Chip engineers pose for a photo as Samsung Electronics announced plans for foundry's first 3-nanometer chip production in late June. (Samsung Electronics)
The growing call on South Korea to participate in the United States-led chip alliance across East Asia is putting the semiconductor powerhouse, home to Samsung and SK hynix, again in a strategic dilemma.
Sitting in the crosshairs of US-China economic warfare, Korea is being pressured to choose a side by joining the new semiconductor alliance of the US, Taiwan and Japan, with Korea making up the fourth in the so-called “Chip 4.” Alternatively, Korea might choose not to join them, considering its relationship with its biggest trading partner China.
According to news reports, representatives of four countries within what is also known as “Fab 4,” first proposed by the US in March, are scheduled to hold their first meeting in August. The US requested that Korea decide whether to join the alliance before the end of August through diplomatic channels.
When asked about Korea‘s stance toward the proposed chip alliance, a spokesperson for President Yoon Suk-yeol told reporters Thursday afternoon that “there is nothing to say at this point about the matter,” adding Korea is “mulling options to strengthen semiconductor cooperation with the US through various channels.”
The statement echoes that of the Ministry of Foreign Affairs, which said, “The US has stressed partnerships in the field of semiconductors since the release of the 100-day Supply Chain Review Report by the White House. (Korea) has been discussing with the US ways to strengthen cooperation across semiconductor chip industries through various channels, but nothing has been determined.”
This is seen as Washington’s renewed push to counter China in the attempt to ensure chip supply chain resilience within the multilateral economic framework to overcome the worldwide shortage of the strategic asset.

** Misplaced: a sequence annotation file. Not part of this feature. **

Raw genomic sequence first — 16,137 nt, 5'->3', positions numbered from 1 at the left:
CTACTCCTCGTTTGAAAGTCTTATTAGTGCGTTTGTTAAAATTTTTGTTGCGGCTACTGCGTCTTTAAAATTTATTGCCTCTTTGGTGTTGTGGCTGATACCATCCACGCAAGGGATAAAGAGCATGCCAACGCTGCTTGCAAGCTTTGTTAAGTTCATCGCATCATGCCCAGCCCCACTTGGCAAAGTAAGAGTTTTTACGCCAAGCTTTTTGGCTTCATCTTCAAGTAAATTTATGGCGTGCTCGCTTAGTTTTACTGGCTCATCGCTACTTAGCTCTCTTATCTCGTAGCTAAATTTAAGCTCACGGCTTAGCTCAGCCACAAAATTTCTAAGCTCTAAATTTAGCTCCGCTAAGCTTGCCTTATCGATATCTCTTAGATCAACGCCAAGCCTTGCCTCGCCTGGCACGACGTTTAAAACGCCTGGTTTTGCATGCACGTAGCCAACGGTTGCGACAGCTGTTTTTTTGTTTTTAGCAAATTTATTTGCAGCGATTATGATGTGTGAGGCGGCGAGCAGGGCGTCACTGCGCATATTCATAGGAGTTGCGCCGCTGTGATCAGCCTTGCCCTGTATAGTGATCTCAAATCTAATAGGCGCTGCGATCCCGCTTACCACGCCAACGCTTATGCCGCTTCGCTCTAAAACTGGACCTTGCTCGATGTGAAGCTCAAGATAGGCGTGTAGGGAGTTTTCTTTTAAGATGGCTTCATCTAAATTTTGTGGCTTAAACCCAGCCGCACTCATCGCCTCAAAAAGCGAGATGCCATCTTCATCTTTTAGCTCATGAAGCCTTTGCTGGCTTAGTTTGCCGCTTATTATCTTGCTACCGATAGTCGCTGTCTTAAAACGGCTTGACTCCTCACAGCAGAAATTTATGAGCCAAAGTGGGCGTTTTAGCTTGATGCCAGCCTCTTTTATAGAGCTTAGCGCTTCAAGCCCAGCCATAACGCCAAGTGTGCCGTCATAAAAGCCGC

Unlike its neighboring partners, Korea has maintained strategic ambiguity as the decision could be reminiscent of the defense system deployment to deter North Korea’s nuclear attack, which triggered China’s economic retaliation against Seoul in the late 2010s.
China still stands as Korea’s biggest trading partner. Korean exports to China accounted for 25.3 percent through 2021, which is 10 percentage points higher than the US.
Moreover, Korean chip giants like Samsung and SK hynix have Chinese chip manufacturing bases in Xi‘an, Shaanxi Province and Wuxi, Jiangsu Province, respectively.
On the other hand, Korea fears that the decision not to join the new chip alliance could influence the partnership between Korean chipmakers and their customers based in the US.
“Korea‘s participation in ’Chip 4‘ alliance could help ensure stability of the semiconductor supply chain within the member countries, but the decision may be detrimental to Korea, given Korea’s dependence on Chiese chip vendors and its chip-related trade ties with China. Therefore, Korea should focus on mid- to long-term recovery of the chip supply chain in order to sustain the ‘Chip 4’ alliance,” noted Kwon Seok-joon, chemical engineering professor at Sungkyunkwan University.
The news follows Seoul’s decision to participate in the Indo-Pacific Economic Framework in May to step up its partnership with countries in the Indo-Pacific region like India and Australia, in sectors not limited to semiconductors. The decision was confirmed soon after US President Joe Biden visited Samsung Electronics‘ newest semiconductor manufacturing facility in Pyeongtaek, Gyeonggi Province.
The IPEF initiative has excluded China and Taiwan.